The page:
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Title: Arsenic and cadmium in food-chain in Bangladesh--an exploratory study
Authors: Khan, Shafiqul Islam
Ahmed, A.K. Mottashir
Yunus, Mohammad
Rahman, Mahfuzar
Hore, Samar Kumar
Vahter, Marie
Wahed, M.A.
Keywords: Food Analysis
Arsenic-analysis
Cooking
Cadmium
Pilot Projects
Rural Health
Food Contamination-prevention & control
Bangladesh
Issue Date: Dec-2010
Citation: J Health Popul Nutr 2010 Dec;28(6):578-84
Abstract: Arsenic contamination of tubewell water is a major public-health problem in Bangladesh. In the recent years, the use of shallow and deep tubewell water for irrigation and the use of excess amount of cheap fertilizers and pesticides containing cadmium pose a serious threat of contamination of arsenic and cadmium in food. In an exploratory study, arsenic and cadmium were measured in foods from Matlab, a rural area in Bangladesh, that is extensively affected by arsenic and the economy is agriculture-based. Raw and cooked food samples were collected from village homes (households, n=13) and analyzed to quantify concentrations of arsenic and cadmium using atomic absorption spectrophotometry. Washing rice with water before cooking reduced the concentration of arsenic in raw rice by 13-15%. Rice, when cooked with excess water discarded, showed a significant decrease in arsenic concentration compared to that cooked without discarding the water (p<0.001). In contrast, concentration of cadmium did not decrease in cooked rice after discarding water. Cooked rice with discarded water had significantly lower concentration of arsenic compared to raw rice (p=0.002). Raw rice had higher concentration of arsenic compared to raw vegetables (p<0.001); however, no such difference was found for cadmium. Compared to raw vegetables (e.g. arum), concentration of arsenic increased significantly (p=0.024) when cooked with arsenic-contaminated water. Thus, the practice of discarding excess water while cooking rice reduces the concentration of arsenic but not of cadmium in cooked rice. However, water generally not discarded when cooking vegetables to avoid loss of micronutrients consequently retains arsenic. The results suggest that arsenic and cadmium have entered the food-chain of Bangladesh, and the cooking practices influence the concentration of arsenic but not of cadmium in cooked food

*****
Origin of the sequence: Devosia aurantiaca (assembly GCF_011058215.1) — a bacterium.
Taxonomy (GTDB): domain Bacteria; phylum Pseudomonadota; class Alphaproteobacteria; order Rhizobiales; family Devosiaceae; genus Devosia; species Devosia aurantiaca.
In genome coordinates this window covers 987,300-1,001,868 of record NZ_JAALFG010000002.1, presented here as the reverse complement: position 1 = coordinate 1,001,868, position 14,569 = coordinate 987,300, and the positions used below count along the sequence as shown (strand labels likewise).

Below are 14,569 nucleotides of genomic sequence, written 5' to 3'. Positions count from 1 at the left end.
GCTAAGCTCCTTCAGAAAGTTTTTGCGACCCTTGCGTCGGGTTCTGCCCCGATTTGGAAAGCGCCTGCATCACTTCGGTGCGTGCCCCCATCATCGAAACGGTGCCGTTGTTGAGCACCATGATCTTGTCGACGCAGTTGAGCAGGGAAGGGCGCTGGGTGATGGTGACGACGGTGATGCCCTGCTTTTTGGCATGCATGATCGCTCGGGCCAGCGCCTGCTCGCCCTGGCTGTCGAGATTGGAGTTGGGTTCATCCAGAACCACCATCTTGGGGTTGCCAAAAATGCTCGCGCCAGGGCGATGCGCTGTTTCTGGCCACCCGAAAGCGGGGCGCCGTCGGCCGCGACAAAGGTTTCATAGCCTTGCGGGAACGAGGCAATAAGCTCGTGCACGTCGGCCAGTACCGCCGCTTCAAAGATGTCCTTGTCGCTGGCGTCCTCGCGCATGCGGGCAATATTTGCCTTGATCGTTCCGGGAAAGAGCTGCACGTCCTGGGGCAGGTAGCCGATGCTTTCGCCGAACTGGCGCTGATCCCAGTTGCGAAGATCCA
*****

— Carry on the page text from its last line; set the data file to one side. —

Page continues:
URI: http://hdl.handle.net/123456789/3034
Appears in Collections:Laboratory sciences research papers

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